Since its origins, punk rock has been far more than just a genre; it is also a unique subculture with supportive social norms and ethics, and is widely celebrated for its inclusivity, left-leaning political ideology, and DIY ethic. These ideals are strictly held within the community, and those who do not fall in line with them find themselves justifiably shunned. Although lauded for radical activism in political spheres for as long as it has existed, a significant majority of the punk scene has remained shockingly quiet on pernicious issues of misogyny and sexual assault.
These problems have been rampant for decades in punk rock communities, particularly those in more mainstream pop-punk circles: on at least two separate occasions in the last year alone, fans were sexually assaulted or harassed by other audience members at Jeff Rosenstock performances (Bomb the Music Industry!, The Arrogant Sons of Bitches). Many more assaults likely occur per show but assailants remain unidentifiable in the packed crowd violently moshing.
At times, even direct lyrical contents from groups considered progressive in pop-punk exhibit blatant misogyny – political-punk band NOFX has written numerous songs with explicit slut-shaming and transmisogynistic lyrics (“My vagina’s got lots of extra skin / they took my outie and made it an in / changing Donnie to Marie Osmond”), yet these examples are often forgotten by fans.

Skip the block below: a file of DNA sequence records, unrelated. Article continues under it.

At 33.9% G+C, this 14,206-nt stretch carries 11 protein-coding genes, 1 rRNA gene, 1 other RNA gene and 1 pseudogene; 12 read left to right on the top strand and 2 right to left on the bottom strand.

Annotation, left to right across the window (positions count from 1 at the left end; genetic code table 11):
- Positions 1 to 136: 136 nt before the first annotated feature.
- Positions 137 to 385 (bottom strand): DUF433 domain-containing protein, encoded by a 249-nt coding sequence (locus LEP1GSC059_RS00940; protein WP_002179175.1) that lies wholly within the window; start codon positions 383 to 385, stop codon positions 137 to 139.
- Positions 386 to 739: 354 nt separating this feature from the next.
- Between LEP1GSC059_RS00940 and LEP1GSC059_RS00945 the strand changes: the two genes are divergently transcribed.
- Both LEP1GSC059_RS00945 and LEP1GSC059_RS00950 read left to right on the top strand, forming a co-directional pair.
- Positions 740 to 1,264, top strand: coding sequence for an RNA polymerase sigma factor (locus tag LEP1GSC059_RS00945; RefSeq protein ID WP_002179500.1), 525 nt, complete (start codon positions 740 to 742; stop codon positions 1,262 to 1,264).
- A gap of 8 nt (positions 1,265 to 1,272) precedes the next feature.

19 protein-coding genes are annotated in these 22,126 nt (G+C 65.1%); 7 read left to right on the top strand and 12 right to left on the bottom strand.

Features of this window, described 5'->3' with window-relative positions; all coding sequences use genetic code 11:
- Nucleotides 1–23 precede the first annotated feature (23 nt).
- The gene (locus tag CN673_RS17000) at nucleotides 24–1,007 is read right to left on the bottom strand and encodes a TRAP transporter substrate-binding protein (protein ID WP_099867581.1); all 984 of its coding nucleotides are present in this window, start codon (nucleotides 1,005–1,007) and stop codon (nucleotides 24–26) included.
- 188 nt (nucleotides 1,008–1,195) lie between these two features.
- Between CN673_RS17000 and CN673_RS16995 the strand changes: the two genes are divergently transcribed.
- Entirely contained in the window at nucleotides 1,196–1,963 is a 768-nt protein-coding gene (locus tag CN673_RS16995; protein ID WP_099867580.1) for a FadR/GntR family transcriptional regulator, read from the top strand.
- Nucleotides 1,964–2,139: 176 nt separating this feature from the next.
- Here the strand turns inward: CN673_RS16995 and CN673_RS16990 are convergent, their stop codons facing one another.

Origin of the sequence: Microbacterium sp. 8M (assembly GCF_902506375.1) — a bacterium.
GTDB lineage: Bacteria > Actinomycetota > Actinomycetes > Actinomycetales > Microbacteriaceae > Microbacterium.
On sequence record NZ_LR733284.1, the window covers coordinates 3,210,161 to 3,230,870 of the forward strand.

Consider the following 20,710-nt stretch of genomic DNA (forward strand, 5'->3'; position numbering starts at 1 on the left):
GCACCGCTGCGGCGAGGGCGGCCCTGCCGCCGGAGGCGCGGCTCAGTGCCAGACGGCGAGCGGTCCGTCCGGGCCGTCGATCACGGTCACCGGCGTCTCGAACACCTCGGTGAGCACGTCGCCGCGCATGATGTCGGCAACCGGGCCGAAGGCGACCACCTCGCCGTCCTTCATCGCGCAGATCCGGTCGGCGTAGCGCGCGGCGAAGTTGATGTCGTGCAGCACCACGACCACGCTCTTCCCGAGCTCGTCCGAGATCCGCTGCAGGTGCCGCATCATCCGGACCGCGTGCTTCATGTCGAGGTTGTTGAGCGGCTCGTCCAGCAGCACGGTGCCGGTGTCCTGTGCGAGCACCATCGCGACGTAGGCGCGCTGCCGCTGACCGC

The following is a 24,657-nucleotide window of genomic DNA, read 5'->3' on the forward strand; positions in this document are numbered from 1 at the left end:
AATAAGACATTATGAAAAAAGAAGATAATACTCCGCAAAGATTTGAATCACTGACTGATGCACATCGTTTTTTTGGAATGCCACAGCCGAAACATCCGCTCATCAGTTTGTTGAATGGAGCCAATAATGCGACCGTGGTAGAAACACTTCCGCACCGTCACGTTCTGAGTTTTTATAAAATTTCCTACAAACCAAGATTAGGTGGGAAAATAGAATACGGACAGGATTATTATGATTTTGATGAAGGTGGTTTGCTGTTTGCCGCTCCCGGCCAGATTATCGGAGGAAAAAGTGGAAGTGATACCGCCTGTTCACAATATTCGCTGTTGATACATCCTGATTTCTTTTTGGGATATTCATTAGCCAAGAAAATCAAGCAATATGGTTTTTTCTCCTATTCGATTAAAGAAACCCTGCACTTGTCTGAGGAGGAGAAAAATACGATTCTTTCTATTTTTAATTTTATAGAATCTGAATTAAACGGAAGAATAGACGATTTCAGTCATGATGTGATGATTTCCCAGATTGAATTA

However, to simply characterize this as an issue in anti-progressive pop scenes would be a misstep. Singer-guitarist Jorge Herrera of iconic street punk band The Casualties has been accused on several occasions of sexually assaulting his fans, at least one of whom was underage at the time of the alleged assault. Following these allegations in 2013, a flood of support for Herrera from countless self-declared punks found its way onto The Casualties’ Facebook page, denying the assaults and victim-blaming the survivors. This extends beyond far more than a few isolated instances or an issue of a particular sub-scene – this is a systemic issue throughout punk culture.
On at least two separate occasions in the last year alone, fans were sexually assaulted or harassed by other audience members at Jeff Rosenstock performances.
While seemingly antithetical to punk’s core ethos, the crisis of sexual violence and misogyny in punk has likely found root in certain ideals of the subculture itself. The key punk ethics of anti-authoritarianism and DIY self-reliance are a dangerous force when combined with society’s patriarchal indoctrination of sexual entitlement. Rebellion against what is perceived as oppression can lead to sexual violence by dangerous and manipulative assailants who see sexual gratification or power as a right inherently owed to them. This skewed and twisted interpretation of the notions of political freedom and unrestrained individuality has time and time again proven punk a dangerous space for many.